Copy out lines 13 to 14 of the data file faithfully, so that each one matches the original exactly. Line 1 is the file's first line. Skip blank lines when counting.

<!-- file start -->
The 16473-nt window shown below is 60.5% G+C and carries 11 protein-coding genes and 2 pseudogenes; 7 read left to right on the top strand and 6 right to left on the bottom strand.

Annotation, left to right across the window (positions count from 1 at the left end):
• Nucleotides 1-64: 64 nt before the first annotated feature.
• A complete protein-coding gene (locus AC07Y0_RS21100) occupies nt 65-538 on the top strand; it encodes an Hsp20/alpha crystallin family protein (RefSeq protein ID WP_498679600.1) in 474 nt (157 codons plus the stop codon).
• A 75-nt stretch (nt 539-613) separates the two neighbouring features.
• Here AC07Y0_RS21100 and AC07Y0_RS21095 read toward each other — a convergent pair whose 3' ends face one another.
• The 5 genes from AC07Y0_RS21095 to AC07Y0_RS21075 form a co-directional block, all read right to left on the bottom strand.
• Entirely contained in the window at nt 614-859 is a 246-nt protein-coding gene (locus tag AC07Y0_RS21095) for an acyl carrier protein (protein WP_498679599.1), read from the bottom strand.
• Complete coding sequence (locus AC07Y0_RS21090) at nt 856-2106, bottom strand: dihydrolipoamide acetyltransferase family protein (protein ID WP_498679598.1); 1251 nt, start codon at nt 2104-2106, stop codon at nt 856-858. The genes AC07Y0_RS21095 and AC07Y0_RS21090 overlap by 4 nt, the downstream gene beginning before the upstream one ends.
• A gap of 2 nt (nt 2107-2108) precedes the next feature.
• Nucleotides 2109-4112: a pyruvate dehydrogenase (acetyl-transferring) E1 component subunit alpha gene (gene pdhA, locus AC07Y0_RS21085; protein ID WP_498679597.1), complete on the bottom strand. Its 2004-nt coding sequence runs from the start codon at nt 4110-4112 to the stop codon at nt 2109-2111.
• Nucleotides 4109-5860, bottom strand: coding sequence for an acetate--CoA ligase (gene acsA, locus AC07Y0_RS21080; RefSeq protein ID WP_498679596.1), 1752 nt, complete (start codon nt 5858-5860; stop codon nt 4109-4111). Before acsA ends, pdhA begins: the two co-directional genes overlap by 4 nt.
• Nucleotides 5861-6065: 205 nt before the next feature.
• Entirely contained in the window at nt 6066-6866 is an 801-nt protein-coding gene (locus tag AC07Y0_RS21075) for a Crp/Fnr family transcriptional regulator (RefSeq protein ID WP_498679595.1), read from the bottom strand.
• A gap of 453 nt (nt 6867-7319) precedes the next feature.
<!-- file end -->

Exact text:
• Nucleotides 5861-6065: 205 nt before the next feature.
• Entirely contained in the window at nt 6066-6866 is an 801-nt protein-coding gene (locus tag AC07Y0_RS21075) for a Crp/Fnr family transcriptional regulator (RefSeq protein ID WP_498679595.1), read from the bottom strand.